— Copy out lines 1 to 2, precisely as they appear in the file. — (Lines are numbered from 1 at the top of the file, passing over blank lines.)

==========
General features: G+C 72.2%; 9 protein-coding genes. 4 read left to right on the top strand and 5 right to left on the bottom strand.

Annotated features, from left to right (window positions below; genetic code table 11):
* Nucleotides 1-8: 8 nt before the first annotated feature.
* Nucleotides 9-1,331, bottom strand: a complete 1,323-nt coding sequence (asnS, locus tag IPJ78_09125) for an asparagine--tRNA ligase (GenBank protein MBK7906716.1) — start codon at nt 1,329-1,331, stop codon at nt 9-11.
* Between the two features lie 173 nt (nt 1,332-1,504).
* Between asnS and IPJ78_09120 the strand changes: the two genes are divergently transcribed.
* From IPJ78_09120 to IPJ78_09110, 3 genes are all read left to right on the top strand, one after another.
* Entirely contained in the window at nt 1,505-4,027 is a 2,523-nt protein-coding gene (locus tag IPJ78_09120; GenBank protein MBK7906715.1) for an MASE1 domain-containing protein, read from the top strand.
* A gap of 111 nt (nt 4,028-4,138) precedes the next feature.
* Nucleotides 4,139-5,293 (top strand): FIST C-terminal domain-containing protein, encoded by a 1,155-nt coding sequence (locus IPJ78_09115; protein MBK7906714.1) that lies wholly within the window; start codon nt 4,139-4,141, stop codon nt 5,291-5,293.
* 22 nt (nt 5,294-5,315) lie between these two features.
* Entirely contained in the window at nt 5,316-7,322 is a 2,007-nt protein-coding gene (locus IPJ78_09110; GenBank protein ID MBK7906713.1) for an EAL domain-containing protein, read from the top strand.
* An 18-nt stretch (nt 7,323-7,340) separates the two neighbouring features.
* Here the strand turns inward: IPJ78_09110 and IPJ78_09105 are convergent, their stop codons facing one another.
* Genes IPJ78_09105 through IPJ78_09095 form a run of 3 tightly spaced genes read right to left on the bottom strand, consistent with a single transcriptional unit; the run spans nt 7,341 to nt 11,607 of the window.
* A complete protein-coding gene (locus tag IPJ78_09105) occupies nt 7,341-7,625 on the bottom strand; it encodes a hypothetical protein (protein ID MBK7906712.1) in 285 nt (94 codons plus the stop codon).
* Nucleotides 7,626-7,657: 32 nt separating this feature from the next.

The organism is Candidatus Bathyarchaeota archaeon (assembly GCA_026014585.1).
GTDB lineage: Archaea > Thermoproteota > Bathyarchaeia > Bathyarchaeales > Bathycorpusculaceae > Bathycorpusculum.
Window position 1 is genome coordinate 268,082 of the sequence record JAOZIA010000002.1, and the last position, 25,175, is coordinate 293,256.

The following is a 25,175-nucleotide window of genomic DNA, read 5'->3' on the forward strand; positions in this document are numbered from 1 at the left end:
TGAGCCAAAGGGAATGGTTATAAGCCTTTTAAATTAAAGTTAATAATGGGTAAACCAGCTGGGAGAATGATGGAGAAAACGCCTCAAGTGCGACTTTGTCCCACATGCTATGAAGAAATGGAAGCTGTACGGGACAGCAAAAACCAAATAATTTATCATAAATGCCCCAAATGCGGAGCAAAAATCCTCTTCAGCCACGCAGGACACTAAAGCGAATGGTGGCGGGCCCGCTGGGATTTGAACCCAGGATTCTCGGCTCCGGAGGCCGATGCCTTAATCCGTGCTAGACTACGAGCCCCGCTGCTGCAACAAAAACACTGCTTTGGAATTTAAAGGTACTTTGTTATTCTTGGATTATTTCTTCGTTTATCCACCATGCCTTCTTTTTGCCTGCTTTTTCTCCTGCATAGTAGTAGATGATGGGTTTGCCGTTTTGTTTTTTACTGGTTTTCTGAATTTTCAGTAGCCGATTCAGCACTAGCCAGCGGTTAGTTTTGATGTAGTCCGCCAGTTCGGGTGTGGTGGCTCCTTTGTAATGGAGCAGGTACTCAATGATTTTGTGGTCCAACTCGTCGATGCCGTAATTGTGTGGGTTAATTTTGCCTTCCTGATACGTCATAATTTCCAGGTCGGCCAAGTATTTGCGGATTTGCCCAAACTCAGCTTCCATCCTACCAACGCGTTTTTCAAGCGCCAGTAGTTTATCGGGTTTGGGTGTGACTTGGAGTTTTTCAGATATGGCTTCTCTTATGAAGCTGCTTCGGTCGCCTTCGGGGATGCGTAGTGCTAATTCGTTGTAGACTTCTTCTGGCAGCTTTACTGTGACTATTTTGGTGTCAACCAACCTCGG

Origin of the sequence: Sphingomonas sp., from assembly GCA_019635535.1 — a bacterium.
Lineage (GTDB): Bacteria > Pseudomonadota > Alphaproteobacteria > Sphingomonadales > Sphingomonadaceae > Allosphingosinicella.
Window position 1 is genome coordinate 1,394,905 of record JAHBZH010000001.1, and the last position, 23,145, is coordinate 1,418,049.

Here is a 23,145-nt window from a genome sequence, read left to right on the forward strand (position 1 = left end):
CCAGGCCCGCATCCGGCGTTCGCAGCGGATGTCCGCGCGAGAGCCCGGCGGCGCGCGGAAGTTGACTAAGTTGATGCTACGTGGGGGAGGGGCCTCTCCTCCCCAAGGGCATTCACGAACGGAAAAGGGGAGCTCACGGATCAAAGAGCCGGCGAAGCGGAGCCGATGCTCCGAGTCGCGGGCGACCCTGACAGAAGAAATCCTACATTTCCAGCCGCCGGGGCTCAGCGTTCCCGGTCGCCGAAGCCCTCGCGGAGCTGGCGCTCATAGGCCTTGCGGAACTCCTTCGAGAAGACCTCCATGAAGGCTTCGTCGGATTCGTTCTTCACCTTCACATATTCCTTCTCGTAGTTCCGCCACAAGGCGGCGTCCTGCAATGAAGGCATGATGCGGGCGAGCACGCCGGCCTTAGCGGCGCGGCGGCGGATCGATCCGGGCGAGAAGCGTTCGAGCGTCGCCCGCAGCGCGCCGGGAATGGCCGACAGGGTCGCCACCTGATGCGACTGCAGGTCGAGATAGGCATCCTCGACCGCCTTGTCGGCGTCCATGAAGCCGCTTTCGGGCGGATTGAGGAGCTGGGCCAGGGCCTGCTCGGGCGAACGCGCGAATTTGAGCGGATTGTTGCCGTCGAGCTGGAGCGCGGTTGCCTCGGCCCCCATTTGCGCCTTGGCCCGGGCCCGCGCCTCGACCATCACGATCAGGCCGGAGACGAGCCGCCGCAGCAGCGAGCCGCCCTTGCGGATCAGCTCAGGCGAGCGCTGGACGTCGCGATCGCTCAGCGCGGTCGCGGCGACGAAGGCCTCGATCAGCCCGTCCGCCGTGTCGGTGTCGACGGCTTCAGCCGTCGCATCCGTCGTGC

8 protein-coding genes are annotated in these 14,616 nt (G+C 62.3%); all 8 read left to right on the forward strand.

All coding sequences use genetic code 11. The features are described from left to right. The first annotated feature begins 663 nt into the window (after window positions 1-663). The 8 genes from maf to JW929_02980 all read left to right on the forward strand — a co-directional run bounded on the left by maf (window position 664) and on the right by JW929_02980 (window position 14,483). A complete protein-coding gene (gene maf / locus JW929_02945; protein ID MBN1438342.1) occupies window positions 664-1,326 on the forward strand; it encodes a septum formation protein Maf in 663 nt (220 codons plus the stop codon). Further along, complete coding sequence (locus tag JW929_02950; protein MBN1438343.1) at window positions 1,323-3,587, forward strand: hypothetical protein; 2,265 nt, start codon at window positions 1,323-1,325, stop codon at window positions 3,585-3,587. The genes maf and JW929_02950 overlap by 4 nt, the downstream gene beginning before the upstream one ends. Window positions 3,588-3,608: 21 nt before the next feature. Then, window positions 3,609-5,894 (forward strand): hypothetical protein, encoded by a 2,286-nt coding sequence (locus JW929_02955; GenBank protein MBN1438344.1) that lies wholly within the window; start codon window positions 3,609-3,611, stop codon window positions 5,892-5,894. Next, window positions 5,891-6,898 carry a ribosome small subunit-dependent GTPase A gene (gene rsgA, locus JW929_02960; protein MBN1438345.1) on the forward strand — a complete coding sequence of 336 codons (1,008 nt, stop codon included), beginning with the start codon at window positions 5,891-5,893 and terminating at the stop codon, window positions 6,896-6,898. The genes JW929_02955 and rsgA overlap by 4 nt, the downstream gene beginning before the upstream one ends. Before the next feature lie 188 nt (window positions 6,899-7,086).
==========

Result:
General features: G+C 72.2%; 9 protein-coding genes. 4 read left to right on the top strand and 5 right to left on the bottom strand.

Annotated features, from left to right (window positions below; genetic code table 11):